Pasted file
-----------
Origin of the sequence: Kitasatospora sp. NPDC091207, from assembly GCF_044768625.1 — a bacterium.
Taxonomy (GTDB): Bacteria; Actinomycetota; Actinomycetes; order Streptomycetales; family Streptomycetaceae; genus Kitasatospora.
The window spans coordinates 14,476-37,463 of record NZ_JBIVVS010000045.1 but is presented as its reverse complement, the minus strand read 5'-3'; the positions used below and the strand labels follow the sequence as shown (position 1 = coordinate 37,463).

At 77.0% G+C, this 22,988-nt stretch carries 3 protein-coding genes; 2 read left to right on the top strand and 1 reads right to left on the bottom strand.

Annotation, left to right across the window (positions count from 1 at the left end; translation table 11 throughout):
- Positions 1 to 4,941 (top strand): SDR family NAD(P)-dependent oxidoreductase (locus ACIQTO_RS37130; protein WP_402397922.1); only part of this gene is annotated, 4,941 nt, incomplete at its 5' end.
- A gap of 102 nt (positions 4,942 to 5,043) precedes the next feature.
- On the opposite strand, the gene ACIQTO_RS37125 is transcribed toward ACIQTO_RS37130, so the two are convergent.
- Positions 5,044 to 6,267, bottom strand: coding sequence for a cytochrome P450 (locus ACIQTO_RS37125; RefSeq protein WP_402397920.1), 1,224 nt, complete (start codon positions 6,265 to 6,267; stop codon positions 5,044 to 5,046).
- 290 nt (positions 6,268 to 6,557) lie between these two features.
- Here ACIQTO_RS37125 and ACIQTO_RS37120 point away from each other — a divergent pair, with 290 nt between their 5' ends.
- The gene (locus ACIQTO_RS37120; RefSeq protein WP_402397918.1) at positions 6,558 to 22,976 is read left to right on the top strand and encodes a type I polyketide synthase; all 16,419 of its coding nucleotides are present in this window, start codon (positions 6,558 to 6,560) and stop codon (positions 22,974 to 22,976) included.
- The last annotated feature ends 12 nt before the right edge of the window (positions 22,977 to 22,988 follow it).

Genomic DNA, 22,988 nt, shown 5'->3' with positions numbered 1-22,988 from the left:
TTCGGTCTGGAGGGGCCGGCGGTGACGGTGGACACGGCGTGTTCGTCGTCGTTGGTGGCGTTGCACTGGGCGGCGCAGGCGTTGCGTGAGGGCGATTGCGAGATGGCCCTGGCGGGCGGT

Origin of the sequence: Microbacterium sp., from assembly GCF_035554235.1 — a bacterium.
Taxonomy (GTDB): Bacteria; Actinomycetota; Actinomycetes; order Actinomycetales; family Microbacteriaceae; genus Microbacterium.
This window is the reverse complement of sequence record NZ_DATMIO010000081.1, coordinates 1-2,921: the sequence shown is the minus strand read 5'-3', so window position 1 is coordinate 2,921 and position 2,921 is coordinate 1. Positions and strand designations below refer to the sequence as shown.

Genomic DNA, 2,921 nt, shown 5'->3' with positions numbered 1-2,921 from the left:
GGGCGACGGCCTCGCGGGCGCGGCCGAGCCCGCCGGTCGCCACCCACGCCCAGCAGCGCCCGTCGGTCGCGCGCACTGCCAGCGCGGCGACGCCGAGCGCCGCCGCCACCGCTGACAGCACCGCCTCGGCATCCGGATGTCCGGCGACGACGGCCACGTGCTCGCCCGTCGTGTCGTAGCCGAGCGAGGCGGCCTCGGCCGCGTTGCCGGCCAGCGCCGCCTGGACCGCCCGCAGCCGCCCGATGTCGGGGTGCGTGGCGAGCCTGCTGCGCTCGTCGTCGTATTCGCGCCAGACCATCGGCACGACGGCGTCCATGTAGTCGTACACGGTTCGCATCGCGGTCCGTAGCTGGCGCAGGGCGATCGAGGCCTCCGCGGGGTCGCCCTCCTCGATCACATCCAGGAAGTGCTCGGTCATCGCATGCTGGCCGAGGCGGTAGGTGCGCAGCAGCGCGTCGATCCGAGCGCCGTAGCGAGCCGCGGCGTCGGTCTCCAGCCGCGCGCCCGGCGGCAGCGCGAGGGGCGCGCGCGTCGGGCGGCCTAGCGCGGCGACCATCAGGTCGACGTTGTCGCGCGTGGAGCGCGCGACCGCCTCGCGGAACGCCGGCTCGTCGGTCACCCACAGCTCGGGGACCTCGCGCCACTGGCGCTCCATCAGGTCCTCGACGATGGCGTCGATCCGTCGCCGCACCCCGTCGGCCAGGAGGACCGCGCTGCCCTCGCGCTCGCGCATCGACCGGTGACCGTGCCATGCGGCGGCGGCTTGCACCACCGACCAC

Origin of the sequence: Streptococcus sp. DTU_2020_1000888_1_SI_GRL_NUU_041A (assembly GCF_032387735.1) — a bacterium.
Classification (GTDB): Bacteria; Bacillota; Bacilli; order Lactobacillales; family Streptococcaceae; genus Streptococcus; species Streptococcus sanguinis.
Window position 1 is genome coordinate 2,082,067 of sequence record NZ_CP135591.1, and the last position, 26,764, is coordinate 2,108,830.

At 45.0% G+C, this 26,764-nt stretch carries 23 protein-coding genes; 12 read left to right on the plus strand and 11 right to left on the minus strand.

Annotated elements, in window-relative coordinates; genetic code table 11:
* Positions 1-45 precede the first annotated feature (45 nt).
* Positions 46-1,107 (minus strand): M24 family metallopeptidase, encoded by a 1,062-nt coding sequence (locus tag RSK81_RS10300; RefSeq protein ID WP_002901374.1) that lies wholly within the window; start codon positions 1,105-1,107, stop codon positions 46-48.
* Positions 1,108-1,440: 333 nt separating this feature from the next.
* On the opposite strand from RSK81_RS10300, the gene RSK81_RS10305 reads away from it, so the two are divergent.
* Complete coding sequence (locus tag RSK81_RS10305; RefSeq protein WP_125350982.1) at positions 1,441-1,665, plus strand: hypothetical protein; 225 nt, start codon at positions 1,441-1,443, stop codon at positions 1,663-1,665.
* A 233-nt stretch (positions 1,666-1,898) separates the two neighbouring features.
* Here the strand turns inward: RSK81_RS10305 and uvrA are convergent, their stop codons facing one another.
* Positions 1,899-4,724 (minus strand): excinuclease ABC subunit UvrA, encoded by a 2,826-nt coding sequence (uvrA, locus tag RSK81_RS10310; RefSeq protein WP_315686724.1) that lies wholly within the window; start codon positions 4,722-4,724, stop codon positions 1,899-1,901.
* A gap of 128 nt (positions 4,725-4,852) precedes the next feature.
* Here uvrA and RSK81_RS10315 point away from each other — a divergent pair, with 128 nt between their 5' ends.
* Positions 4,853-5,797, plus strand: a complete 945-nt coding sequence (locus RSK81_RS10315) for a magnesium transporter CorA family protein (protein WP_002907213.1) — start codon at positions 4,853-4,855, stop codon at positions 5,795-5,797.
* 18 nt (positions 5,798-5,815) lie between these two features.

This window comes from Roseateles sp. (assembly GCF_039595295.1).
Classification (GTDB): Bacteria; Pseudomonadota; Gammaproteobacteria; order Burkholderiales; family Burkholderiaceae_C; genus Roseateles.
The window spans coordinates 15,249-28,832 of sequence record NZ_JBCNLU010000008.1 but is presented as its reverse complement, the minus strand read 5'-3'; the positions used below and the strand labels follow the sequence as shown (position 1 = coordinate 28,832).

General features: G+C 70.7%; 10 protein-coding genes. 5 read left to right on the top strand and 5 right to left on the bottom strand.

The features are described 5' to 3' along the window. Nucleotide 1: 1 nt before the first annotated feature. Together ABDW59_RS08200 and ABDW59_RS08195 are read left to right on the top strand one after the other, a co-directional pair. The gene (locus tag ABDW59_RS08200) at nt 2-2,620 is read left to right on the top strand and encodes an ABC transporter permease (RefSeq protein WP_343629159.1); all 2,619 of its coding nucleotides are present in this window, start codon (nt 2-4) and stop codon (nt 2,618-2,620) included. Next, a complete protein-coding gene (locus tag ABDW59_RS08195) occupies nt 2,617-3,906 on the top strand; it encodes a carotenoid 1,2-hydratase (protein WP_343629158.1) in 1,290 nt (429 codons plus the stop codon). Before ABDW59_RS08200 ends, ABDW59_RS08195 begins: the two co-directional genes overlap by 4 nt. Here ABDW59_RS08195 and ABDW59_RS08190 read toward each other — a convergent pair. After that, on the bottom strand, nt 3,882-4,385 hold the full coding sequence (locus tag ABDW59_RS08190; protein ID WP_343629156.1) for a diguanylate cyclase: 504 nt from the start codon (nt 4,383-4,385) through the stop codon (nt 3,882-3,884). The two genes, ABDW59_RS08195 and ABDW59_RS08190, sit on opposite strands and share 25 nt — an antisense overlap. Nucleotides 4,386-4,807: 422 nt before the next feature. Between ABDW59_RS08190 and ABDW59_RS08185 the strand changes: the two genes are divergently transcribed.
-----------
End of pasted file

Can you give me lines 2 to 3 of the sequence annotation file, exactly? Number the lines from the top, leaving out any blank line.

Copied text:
Taxonomy (GTDB): Bacteria; Actinomycetota; Actinomycetes; order Streptomycetales; family Streptomycetaceae; genus Kitasatospora.
The window spans coordinates 14,476-37,463 of record NZ_JBIVVS010000045.1 but is presented as its reverse complement, the minus strand read 5'-3'; the positions used below and the strand labels follow the sequence as shown (position 1 = coordinate 37,463).